The University of California at Berkeley sports program has fallen $270 million short of its fund-raising goal for a renovation of its football stadium, and the university may have to borrow -- and pick up the bond payments -- out of general campus funds, The Wall Street Journal reported. While Berkeley administrators say that any such payments are years away, the prospect of another athletics-related drain on the university's budget agitates faculty members, who have bristled in recent years at significant budget deficits in the athletics program.
The College Board will subsidize Advanced Placement classes in about 200 California high schools in hopes of bringing more of the college-level courses to poorer communities. In part a response to a new state law asking high schools to offer at least five AP classes, the program will provide teacher training and course supplies. The College Board will identify potential new AP classes based on students’ PSAT scores.
Students receive credit (or at least place out of requirements) for high AP test scores at many colleges. But the test takers tend to be whiter and wealthier than the population at large, leading critics to suggest that AP can place poor or minority students at a greater disadvantage. This project targets schools with a high number of students whose test scores suggest they can succeed in AP courses that aren’t offered.
Participating schools must offer the new AP classes for three years starting this fall or next fall. The College Board will then study the results to see if students in those classes are better prepared for college and then consider expanding the program elsewhere.
State leaders in Texas have set admirably ambitious goals for its public colleges and universities, but some of those goals are not compatible, and huge inequities persist across the system, according to a new report by researchers at the University of Pennsylvania's Institute for Higher Education Research. Texas has also failed to understand the "policy tradeoffs" required to make needed improvements, the report said. For example, the state's push to expand the research capacity of its "emerging" universities is an expensive venture at a time when state financial aid has not kept pace with tuition increases. The report is the fourth of a five-state study from the institute.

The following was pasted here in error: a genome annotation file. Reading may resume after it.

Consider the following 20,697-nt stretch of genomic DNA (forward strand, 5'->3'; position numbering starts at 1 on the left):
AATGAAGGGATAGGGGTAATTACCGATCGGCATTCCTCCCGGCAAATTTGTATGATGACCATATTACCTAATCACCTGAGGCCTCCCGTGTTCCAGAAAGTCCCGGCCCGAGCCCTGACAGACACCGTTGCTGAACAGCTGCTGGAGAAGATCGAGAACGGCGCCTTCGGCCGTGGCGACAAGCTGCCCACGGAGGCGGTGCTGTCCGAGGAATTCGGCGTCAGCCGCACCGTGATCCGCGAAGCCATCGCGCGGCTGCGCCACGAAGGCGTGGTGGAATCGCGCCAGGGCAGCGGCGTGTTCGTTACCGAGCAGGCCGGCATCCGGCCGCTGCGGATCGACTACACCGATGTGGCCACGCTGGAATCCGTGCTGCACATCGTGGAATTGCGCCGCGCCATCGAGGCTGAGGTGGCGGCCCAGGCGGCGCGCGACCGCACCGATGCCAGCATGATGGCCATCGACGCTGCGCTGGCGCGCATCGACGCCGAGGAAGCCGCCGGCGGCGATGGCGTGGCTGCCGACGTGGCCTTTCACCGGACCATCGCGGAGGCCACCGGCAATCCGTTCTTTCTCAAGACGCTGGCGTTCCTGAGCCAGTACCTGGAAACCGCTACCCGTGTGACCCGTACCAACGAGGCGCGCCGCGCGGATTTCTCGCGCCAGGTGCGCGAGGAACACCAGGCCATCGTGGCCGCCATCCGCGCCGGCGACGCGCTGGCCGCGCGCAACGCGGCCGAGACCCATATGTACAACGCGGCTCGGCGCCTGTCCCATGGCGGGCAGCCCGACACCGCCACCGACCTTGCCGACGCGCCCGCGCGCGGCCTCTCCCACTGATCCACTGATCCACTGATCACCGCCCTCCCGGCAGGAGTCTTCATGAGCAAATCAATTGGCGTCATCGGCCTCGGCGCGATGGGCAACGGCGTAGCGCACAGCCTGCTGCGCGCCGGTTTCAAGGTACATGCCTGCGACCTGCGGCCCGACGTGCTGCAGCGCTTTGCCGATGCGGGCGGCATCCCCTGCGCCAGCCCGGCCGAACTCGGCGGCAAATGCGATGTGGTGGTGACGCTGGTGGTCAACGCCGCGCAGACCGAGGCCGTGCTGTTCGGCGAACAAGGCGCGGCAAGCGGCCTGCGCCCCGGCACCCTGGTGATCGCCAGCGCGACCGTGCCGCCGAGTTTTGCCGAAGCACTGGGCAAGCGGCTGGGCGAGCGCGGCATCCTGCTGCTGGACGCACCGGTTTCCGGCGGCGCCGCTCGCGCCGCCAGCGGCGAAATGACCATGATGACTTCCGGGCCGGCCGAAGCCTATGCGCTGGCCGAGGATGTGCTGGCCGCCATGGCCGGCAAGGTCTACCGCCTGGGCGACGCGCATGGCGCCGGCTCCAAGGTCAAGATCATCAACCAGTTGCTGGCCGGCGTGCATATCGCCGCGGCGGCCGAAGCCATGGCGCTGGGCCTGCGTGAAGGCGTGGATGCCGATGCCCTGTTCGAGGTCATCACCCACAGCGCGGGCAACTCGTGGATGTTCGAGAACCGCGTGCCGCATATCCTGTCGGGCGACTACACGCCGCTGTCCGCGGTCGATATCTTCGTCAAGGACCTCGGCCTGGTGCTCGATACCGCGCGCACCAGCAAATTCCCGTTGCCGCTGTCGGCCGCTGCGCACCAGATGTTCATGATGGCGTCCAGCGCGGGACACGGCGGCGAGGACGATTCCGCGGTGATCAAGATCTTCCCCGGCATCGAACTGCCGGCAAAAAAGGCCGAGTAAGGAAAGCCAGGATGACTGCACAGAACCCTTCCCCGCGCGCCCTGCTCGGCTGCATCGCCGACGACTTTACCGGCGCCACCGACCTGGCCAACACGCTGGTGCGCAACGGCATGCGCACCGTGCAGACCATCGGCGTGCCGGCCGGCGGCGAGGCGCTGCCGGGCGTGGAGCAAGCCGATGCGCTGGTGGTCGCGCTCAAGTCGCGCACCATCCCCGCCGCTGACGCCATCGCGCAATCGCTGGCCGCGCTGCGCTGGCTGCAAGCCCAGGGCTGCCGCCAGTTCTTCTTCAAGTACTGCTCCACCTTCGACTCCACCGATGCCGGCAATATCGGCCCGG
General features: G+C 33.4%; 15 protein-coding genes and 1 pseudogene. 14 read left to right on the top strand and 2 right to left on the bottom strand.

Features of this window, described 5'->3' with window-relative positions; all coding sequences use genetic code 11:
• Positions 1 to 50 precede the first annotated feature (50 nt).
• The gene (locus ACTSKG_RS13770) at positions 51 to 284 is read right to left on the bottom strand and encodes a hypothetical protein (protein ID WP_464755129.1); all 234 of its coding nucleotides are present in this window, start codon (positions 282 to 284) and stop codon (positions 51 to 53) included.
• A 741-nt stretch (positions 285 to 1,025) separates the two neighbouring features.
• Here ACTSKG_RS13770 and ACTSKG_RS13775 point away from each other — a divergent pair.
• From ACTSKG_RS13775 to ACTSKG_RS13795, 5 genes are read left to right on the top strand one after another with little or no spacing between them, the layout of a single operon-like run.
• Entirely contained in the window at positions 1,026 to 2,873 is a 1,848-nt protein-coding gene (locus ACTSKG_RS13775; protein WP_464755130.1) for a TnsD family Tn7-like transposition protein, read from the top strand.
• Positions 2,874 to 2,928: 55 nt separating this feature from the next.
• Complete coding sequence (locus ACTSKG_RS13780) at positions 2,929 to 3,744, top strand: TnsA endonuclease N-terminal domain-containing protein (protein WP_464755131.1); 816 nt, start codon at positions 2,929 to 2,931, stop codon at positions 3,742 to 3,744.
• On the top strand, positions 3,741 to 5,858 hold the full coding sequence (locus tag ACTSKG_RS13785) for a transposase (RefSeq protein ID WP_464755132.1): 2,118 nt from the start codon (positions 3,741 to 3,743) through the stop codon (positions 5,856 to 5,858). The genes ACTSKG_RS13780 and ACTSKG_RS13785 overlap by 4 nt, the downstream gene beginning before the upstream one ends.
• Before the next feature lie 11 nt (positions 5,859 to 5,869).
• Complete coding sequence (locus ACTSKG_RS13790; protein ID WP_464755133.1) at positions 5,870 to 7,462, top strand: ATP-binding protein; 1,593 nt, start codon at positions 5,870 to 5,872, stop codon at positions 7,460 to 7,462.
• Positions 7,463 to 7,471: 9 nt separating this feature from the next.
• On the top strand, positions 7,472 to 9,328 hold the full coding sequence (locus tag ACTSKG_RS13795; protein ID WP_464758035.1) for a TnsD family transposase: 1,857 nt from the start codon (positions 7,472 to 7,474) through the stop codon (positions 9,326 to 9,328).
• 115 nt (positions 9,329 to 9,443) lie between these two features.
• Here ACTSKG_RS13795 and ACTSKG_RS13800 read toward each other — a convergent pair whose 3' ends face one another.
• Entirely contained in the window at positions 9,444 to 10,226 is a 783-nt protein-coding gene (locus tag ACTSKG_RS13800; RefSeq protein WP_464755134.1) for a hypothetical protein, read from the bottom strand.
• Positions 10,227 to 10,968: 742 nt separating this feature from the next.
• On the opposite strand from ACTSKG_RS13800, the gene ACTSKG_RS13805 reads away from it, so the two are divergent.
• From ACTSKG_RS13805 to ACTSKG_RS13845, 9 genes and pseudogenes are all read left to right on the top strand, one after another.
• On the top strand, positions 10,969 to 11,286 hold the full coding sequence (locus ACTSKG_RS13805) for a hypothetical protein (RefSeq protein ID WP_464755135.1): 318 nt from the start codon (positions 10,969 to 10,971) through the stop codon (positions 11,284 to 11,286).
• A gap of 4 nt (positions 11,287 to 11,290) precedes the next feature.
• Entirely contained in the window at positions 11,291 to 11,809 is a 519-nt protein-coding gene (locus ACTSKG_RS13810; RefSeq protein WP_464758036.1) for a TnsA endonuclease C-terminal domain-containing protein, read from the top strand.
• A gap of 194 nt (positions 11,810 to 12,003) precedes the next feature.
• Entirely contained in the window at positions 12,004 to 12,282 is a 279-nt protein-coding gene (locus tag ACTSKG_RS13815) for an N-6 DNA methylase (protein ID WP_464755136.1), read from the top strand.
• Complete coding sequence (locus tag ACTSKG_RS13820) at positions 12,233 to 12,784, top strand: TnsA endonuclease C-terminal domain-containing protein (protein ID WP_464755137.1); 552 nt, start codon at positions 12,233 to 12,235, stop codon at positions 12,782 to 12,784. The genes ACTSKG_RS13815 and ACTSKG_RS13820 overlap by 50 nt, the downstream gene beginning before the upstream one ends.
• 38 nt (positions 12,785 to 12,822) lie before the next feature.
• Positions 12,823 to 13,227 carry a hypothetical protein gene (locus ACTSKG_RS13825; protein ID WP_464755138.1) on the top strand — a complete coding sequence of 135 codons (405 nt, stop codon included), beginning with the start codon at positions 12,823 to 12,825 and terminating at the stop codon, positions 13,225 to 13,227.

Complete College America today released a report that diagnoses the failure of the current national approach to remedial education. The study, which includes self-reported data from 31 states, found that students who place into remediation are unlikely to eventually earn a degree or even complete associated college-level courses. Across all sectors, the report found that 30 percent of students who complete remediation don't even attempt credit-bearing "gateway" courses within two years.
Among the fixes proposed by the group, which is at the forefront of the college completion movement, is the report's recommendation that states and colleges end traditional remediation and instead use "co-requisite models." Under this approach, colleges place remedial students into "redesigned first-year, full-credit courses with co-requisite built-in support, just-in-time tutoring, self-paced computer labs with required attendance and the like."